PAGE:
|Nothing like a campfire to make an adventurer feel safe|
This is actually a variant rule listed right in the DMG (pg. 267), with options for "Epic" and "Gritty" games. How are these created? How do they affect the game?
Well, let's first look at the rules themselves.
- Normal: A Long Rest is 8 hours, a Short Rest is 1 hour
- Epic: A Long Rest is 1 hour, a Short Rest is 5 minutes, with some restrictions on high-level spell recovery
- Gritty: A Long Rest is 7 days, a Short Rest is 8 hours
I think these rules were designed with a specific type of play in mind, namely, the traditional dungeon-crawl style of D&D. According to DMG pg 82-84, a party should encounter about 6 encounters per long rest, averaging medium difficulty. They should get two short rests, each one after 2 encounters.
That's a pretty combat-heavy system. Though more old-school players might laugh at the idea of a mere 6 combats in a day, many groups would balk at the idea. Combat is a very intense part of the game, taking up a lot of time and using up the player's resources.
Not coincidentally, this is also why many games have trouble with the idea of "encounter difficulty". A Hard encounter is actually only hard in terms of its place in the overall adventuring day. If you throw a Hard encounter at a fresh party of adventurers, they will trounce your monsters. But after 5 other encounters, it will actually feel challenging.
|About time to sleep, I think|
In a gritty game, however, combat should be rare. A party might go an entire day without a combat, or face two combats on a difficult day. When they rest, they show up the next day still nursing wounds - it takes a full week to recover completely.
In the Epic rules, it says a DM should consider carefully the recovery of high-level spell slots. I think that's the biggest indicator that the DMG expects the players to still be following the "normal" adventuring day. If the PCs are facing down wave after wave of enemies, granting high-level spell slots to the wizard is only fair after everyone else fully recovers.
Now, if you're like me, you probably already have a particular rest set that you use. It might even be based on the magic system you have in your setting. And it's hard to justify why Mr. Wizard could only cast Forcecage once a day while his successor, Mr. Blizzard, can cast it again after an hour's rest.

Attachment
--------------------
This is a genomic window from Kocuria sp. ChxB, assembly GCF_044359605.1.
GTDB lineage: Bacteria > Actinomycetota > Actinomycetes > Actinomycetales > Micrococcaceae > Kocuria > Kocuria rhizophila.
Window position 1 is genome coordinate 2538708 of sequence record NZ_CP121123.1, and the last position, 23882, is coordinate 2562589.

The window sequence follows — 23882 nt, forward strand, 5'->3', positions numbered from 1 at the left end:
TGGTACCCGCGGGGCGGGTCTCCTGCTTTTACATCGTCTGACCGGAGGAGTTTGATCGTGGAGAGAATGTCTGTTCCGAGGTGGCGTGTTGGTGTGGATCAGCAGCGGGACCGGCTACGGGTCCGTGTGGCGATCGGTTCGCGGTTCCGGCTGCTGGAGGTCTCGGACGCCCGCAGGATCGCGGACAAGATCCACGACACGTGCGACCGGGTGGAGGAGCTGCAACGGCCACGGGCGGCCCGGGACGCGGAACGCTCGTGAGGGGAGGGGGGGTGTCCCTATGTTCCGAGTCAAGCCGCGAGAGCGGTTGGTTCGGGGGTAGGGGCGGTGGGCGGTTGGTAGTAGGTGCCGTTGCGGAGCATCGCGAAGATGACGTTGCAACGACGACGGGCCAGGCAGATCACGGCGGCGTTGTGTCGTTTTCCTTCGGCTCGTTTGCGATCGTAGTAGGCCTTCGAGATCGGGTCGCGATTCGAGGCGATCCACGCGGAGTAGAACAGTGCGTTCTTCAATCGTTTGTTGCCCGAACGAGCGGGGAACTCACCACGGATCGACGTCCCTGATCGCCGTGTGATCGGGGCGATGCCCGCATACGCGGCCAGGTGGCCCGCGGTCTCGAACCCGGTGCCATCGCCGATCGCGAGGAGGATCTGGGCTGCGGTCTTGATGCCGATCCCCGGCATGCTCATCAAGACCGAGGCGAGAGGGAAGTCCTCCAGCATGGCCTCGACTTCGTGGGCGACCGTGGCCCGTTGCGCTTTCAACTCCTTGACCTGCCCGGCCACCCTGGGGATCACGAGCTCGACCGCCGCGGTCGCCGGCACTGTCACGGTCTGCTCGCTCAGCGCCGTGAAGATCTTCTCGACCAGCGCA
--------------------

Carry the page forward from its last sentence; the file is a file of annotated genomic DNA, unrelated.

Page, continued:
So here's some ways to implement this within an existing campaign.
|The plan is murder. Everyone got that?|
Different planes have different rules. On the bloodthirsty plane of Acheron, abilities recover quickly so warriors can rejoin the fray. On the cliffs of Mount Celestia, those of pure heart need only wait a moment before their wounds knit closed. Meanwhile, the barren wastes of Pandemonium prevent those within from easily recovering magic. And in Limbo, you simply have to wait until the laws on Entropy once again move forward, allowing your wounds to close.
Normal recovery only applies in towns and campgrounds. If you're deep in the wilderness or dungeon, you simply don't have the resources to heal properly, and it takes longer. Meanwhile, fighting a battle within a church or palace will afford the highest level of physical and mental rejuvenation.
Blessed or Cursed
The party, their country, or their whole world has been laid low by a terrible curse: magic becomes difficult to recover, and wounds that healed easily now fester. Alternatively, an army blessed by Pelor must now fight a never-ending horde of Orcs - but fortunately, their wounds heal quickly, and their magic seems limitless.
|There's only one way to break the curse... find a new DM|
In some way or another, magic leaves the world. It's no surprise that spellcasters suffer - but those who were healed by the residual magical energy around them (i.e. everyone) suddenly realize how much they had been relying on that power.
Obviously, building games in these rules will require different expectations for encounters. An epic party will nearly always be fresh, and so will require more dangerous and numerous encounters. Meanwhile, a gritty party will shy away from even a lowly goblin patrol, knowing that their wounds won't heal for at least the remainder of the day.
Additionally, the time a campaign takes will also change. A normal campaign is generally measured in days, but a gritty campaign takes place over weeks, and an epic campaign over hours. This means a few things in terms of non-combat encounters.
First off, in a gritty game the possibility of aging, buying property like a tower or stronghold, and running a business become more feasible. In a normal game, these are rare, and in an epic game, they are off the table.
Conversely, an epic game can feature wars where the PCs are heroes among hundreds of combatants. They can fight for a full day, resting here and there, and be fine. This is also rare in Normal games, and downright impossible in a gritty campaign.
|Give me five minutes, I just need a quick breather|
Thanks for reading!